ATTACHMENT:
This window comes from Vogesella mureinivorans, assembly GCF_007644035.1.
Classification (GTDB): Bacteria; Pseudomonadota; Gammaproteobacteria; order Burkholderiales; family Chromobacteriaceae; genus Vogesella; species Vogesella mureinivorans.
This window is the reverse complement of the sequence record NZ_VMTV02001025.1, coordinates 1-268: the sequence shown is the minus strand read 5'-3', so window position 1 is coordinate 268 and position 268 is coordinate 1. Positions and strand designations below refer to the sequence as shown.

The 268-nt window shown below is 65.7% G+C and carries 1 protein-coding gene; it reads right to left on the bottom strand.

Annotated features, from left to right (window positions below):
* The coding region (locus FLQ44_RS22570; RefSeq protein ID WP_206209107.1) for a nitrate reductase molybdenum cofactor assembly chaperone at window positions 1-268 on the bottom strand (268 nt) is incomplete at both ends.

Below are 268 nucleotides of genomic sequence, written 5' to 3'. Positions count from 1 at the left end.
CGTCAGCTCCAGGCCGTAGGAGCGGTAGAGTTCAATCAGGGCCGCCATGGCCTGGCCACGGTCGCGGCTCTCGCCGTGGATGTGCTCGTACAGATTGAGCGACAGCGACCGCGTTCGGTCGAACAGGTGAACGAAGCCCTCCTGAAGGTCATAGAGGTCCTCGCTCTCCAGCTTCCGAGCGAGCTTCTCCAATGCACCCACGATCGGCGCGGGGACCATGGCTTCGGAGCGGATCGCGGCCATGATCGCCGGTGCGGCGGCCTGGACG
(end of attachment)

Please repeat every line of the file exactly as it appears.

This window comes from Vogesella mureinivorans, assembly GCF_007644035.1.
Classification (GTDB): Bacteria; Pseudomonadota; Gammaproteobacteria; order Burkholderiales; family Chromobacteriaceae; genus Vogesella; species Vogesella mureinivorans.
This window is the reverse complement of the sequence record NZ_VMTV02001025.1, coordinates 1-268: the sequence shown is the minus strand read 5'-3', so window position 1 is coordinate 268 and position 268 is coordinate 1. Positions and strand designations below refer to the sequence as shown.

The 268-nt window shown below is 65.7% G+C and carries 1 protein-coding gene; it reads right to left on the bottom strand.

Annotated features, from left to right (window positions below):
* The coding region (locus FLQ44_RS22570; RefSeq protein ID WP_206209107.1) for a nitrate reductase molybdenum cofactor assembly chaperone at window positions 1-268 on the bottom strand (268 nt) is incomplete at both ends.

Below are 268 nucleotides of genomic sequence, written 5' to 3'. Positions count from 1 at the left end.
CGTCAGCTCCAGGCCGTAGGAGCGGTAGAGTTCAATCAGGGCCGCCATGGCCTGGCCACGGTCGCGGCTCTCGCCGTGGATGTGCTCGTACAGATTGAGCGACAGCGACCGCGTTCGGTCGAACAGGTGAACGAAGCCCTCCTGAAGGTCATAGAGGTCCTCGCTCTCCAGCTTCCGAGCGAGCTTCTCCAATGCACCCACGATCGGCGCGGGGACCATGGCTTCGGAGCGGATCGCGGCCATGATCGCCGGTGCGGCGGCCTGGACG